A Perth man who was behind the wheel of a makeshift "three-vehicle road train" has avoided being sent to jail for causing a crash that claimed the life of a 55-year-old truck driver.
In September 2016, Dwayne Ten Vaanholt was driving a ute and towing a caravan that was in turn towing an overweight trailer, which dislodged and ploughed into an oncoming truck on Brookton Highway in Kelmscott.
The truck's driver Stephen Illing suffered multiple injuries and died in hospital.
Ten Vaanholt pleaded guilty to a charge of dangerous driving occasioning death, with the District Court told he had modified the bumper of the caravan so it could tow the trailer after watching a YouTube video of how it was done in America.
Ten Vaanholt was on his way to a campsite and the trailer was carrying four quad bikes, two chainsaws, a motorcycle, several fuel containers and other items including boots and helmets.
When the trailer was weighed after the crash, it was found to be more than one-and-a-half tonnes over the recommended capacity.
Prosecutor Raymond Soh said an expert who examined the vehicles had classified them as a "road train" which he said Ten Vaanholt had "recklessly created".
He said Ten Vaanholt was not licensed to drive such a vehicle, while the caravan itself was not designed or certified to tow anything.
Serious error had tragic consequences: judge
Judge Felicity Davis said Ten Vaanholt had believed at the time that what he had done was safe, and did not know the trailer was overweight or that the caravan should not have been used to tow it.
She said the "tragic consequences that occurred were because of a serious error of judgement … and a failure to properly assess the risks".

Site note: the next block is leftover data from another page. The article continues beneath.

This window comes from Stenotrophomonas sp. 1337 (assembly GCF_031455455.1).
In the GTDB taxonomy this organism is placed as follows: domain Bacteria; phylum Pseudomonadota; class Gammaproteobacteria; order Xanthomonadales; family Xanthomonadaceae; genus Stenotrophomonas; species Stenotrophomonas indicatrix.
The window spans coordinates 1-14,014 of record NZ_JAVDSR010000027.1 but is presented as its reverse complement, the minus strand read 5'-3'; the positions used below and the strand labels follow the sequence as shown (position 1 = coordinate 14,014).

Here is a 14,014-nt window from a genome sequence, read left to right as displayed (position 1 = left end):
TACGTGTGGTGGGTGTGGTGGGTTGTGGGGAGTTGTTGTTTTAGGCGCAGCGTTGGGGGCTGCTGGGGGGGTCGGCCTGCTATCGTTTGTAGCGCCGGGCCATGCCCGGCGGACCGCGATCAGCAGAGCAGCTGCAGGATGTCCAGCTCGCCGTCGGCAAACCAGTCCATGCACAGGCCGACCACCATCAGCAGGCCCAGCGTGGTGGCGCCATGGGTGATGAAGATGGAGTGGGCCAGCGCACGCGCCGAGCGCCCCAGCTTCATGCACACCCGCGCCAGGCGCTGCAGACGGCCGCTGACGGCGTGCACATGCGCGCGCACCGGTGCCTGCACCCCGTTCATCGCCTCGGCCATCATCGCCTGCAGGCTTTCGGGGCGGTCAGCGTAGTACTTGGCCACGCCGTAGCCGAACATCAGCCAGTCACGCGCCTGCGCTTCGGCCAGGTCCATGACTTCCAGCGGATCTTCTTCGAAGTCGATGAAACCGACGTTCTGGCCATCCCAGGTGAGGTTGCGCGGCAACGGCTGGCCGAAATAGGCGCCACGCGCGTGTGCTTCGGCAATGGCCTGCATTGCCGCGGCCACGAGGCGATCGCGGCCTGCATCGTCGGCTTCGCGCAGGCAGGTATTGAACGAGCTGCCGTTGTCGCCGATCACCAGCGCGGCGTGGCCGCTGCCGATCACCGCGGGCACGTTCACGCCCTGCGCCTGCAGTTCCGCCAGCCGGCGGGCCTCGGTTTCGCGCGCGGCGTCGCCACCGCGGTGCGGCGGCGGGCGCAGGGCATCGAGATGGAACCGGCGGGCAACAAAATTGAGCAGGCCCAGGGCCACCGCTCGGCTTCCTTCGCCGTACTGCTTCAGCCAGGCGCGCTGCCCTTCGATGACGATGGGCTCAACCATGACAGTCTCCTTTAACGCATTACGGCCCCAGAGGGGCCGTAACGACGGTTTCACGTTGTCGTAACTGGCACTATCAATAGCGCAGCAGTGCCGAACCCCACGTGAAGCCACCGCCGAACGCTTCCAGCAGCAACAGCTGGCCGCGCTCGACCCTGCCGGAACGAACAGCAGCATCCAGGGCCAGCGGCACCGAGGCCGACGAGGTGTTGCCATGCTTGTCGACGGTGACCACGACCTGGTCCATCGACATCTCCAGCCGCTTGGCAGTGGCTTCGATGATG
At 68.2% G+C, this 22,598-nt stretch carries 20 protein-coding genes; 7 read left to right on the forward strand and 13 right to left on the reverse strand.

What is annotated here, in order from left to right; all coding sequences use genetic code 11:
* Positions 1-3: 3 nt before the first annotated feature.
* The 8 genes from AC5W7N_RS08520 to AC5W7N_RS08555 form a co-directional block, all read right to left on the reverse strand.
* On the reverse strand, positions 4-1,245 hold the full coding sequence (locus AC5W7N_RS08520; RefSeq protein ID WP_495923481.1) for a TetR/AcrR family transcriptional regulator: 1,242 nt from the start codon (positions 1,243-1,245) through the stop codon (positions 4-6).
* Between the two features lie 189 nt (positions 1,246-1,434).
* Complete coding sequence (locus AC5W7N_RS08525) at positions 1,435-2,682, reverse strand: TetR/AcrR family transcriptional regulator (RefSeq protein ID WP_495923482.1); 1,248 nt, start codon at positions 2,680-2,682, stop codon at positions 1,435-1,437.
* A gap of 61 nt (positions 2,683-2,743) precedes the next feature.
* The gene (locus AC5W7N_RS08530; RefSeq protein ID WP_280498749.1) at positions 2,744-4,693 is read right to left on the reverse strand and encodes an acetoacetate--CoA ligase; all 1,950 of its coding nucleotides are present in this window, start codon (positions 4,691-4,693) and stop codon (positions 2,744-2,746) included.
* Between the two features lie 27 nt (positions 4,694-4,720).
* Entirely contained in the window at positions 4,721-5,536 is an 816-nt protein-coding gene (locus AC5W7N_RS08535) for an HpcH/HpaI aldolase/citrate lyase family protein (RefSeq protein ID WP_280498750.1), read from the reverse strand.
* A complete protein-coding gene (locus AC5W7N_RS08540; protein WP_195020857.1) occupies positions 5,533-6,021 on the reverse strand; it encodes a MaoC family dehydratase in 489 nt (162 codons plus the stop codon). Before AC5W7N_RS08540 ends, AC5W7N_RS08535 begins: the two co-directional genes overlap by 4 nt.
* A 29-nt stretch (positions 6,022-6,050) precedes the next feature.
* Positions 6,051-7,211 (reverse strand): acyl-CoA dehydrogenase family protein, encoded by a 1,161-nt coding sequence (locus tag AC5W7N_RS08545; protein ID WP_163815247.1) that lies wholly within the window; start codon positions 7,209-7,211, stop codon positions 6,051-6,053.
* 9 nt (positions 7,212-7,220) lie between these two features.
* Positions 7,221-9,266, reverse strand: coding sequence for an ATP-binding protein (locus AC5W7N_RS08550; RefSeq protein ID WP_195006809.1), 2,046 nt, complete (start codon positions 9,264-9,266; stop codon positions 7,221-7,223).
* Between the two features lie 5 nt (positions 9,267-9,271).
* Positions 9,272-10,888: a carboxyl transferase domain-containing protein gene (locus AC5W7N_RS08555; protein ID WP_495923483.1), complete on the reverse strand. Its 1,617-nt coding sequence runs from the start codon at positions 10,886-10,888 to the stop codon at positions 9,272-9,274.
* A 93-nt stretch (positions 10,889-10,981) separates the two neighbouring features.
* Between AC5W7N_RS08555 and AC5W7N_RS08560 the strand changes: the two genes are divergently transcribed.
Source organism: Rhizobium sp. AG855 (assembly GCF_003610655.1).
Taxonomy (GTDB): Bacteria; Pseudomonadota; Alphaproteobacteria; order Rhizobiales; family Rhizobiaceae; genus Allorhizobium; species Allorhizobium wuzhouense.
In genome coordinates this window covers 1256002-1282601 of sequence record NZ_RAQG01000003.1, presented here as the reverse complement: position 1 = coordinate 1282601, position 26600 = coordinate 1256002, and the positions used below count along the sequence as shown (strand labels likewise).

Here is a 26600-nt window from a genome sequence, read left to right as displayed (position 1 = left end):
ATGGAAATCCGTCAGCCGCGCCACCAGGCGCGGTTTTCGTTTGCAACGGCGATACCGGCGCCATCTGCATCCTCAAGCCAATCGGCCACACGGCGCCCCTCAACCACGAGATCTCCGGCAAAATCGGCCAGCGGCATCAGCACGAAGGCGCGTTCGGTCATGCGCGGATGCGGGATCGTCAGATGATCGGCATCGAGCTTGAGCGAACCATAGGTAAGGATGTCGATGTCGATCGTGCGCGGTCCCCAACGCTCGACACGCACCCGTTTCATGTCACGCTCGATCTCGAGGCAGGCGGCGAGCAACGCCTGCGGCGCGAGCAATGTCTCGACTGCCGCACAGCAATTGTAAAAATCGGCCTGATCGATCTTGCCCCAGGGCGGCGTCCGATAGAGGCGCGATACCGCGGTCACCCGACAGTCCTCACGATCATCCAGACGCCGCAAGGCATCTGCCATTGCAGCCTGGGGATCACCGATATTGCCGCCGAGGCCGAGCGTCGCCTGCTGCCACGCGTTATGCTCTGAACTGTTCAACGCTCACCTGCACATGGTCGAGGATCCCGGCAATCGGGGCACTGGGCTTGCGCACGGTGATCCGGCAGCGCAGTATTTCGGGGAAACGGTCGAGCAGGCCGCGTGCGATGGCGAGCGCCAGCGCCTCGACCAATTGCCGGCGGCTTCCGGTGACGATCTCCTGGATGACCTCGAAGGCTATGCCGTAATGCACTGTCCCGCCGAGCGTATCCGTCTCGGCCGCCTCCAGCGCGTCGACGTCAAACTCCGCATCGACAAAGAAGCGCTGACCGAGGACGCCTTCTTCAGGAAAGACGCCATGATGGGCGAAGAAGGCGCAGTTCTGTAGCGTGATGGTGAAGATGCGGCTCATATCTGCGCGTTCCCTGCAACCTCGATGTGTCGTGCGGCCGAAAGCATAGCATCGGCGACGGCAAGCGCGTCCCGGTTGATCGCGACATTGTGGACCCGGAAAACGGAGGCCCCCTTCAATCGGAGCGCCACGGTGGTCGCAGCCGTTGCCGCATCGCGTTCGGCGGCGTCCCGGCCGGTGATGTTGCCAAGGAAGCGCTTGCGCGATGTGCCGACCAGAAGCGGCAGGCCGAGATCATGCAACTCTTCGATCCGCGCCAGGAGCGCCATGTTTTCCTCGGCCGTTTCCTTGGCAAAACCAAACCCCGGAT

"You had effectively constructed a three-vehicle road train," Judge Davis said.
"You were far too confident in your assessment."
Judge Davis said Mr Illing's death was a huge shock for his family.
Just four days before the crash, he had bought an airline ticket so could visit his elderly sick mother in New Zealand and see her one last time before her death.
However, Judge Davis accepted that Ten Vaanholt was deeply remorseful, noting he had reimbursed Mr Illing's family for his funeral and for the cost of them travelling to Perth from the United States.
She also said Ten Vaanholt was of prior good character and had suffered mental health problems as a result of the accident, telling the author of a pre-sentence report that he could not forgive himself for his actions.
Judge Davis imposed an 18-month suspended jail term, with a requirement that Ten Vaanholt be supervised in the community and that he undergo counselling.
His driver's licence was also suspended for two years.
Victim in 'wrong place, wrong time'
After the sentence, a friend of Mr Illing's, Bruce Blacklock, described him as someone who had a lot of friends and who everybody got along with.
He said Mr Illing was a delivery driver who, at the time of the crash, was covering for a colleague who had gone on holidays.
"He was filling in for the week for him. So it was just a matter of wrong place, wrong time," Mr Blacklock said.
"If he'd been another five minutes up the road or five minutes away, even another 100 metres, it would have made all the difference in the world.
"But unfortunately that didn't happen."
Mr Blacklock said he was disappointed "in some ways" with the sentence, but said even if Ten Vaanholt had gone to jail it would not have brought Mr Illing back.